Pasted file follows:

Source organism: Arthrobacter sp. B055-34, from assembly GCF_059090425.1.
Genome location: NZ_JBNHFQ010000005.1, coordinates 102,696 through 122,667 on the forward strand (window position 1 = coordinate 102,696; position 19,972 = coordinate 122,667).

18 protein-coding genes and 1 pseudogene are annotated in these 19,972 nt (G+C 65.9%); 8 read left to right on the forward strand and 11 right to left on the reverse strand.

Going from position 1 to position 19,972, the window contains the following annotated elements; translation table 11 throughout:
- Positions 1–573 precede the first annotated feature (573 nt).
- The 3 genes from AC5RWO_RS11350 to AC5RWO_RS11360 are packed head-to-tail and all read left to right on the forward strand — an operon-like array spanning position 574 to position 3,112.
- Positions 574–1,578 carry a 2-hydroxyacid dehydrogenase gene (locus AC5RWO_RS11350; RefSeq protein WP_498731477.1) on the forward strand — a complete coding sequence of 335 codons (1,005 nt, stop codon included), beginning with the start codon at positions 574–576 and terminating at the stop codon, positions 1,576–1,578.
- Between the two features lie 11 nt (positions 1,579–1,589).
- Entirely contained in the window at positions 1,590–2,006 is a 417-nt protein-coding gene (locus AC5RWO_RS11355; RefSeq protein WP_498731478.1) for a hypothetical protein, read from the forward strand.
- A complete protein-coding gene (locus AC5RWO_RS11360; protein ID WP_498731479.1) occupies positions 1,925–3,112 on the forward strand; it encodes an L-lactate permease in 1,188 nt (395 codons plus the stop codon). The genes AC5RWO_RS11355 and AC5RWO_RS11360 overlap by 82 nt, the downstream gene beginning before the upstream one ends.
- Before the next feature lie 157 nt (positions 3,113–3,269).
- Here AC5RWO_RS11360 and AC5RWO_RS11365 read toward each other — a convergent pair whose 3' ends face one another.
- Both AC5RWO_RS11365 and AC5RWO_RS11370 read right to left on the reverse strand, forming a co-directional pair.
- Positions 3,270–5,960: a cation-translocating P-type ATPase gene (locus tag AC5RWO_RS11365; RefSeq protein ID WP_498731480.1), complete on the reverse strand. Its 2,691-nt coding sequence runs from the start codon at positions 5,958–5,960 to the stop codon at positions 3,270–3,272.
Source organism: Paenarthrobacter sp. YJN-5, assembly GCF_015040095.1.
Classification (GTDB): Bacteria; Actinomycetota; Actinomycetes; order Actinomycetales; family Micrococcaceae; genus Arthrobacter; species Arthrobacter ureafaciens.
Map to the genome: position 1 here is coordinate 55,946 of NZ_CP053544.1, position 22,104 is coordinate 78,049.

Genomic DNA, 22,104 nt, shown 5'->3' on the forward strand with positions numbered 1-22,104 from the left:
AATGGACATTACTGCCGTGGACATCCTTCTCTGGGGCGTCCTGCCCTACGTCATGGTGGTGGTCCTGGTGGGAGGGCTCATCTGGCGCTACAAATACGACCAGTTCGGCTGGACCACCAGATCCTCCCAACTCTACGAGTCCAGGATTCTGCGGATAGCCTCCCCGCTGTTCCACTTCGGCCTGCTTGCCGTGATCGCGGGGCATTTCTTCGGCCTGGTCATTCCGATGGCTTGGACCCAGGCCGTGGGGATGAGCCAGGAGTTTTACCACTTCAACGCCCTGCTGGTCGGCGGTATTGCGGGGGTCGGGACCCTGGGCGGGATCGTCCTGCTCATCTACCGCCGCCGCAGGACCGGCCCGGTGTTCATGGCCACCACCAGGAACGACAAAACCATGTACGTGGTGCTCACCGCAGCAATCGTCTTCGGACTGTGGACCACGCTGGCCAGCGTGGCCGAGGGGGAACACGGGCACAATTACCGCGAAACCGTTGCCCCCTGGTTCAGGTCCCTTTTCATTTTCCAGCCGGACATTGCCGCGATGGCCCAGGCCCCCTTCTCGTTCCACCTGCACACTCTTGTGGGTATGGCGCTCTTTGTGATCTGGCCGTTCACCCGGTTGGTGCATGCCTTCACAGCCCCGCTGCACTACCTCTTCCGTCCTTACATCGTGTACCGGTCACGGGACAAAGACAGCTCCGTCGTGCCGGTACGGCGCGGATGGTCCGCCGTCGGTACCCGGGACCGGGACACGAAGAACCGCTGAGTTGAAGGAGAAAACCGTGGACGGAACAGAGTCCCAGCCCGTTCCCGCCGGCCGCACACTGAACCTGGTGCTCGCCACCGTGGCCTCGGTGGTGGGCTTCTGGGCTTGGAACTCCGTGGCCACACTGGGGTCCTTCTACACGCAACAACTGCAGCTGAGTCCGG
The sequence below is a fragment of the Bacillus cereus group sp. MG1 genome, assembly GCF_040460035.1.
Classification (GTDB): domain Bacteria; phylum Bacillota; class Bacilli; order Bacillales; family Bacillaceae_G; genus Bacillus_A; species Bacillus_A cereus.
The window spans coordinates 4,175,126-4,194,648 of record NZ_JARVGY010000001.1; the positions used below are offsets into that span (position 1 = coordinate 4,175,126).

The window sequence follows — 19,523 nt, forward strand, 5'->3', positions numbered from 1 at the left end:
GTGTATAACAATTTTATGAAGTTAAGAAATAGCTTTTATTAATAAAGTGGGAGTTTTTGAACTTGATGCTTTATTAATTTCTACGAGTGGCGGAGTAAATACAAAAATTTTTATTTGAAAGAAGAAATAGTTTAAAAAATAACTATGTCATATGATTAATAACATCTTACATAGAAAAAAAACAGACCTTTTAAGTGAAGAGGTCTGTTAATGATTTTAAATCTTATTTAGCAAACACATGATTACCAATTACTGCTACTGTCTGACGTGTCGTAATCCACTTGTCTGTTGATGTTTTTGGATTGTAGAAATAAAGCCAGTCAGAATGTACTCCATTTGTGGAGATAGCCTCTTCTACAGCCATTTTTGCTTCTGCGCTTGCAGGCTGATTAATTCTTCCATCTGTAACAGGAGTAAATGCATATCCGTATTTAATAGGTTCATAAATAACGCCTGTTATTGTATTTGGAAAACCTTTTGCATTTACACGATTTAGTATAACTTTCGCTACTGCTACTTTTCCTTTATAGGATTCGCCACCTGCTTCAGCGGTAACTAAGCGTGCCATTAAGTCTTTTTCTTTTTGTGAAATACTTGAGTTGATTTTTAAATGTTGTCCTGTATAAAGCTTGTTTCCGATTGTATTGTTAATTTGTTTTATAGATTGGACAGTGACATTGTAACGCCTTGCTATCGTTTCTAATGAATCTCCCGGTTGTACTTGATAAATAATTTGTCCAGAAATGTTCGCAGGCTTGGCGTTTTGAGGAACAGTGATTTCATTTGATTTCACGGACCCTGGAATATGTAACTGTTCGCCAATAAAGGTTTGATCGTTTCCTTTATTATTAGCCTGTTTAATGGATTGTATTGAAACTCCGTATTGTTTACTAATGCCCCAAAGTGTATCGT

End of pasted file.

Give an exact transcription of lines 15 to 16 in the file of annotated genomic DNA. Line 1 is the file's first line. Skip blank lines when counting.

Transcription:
Source organism: Paenarthrobacter sp. YJN-5, assembly GCF_015040095.1.
Classification (GTDB): Bacteria; Actinomycetota; Actinomycetes; order Actinomycetales; family Micrococcaceae; genus Arthrobacter; species Arthrobacter ureafaciens.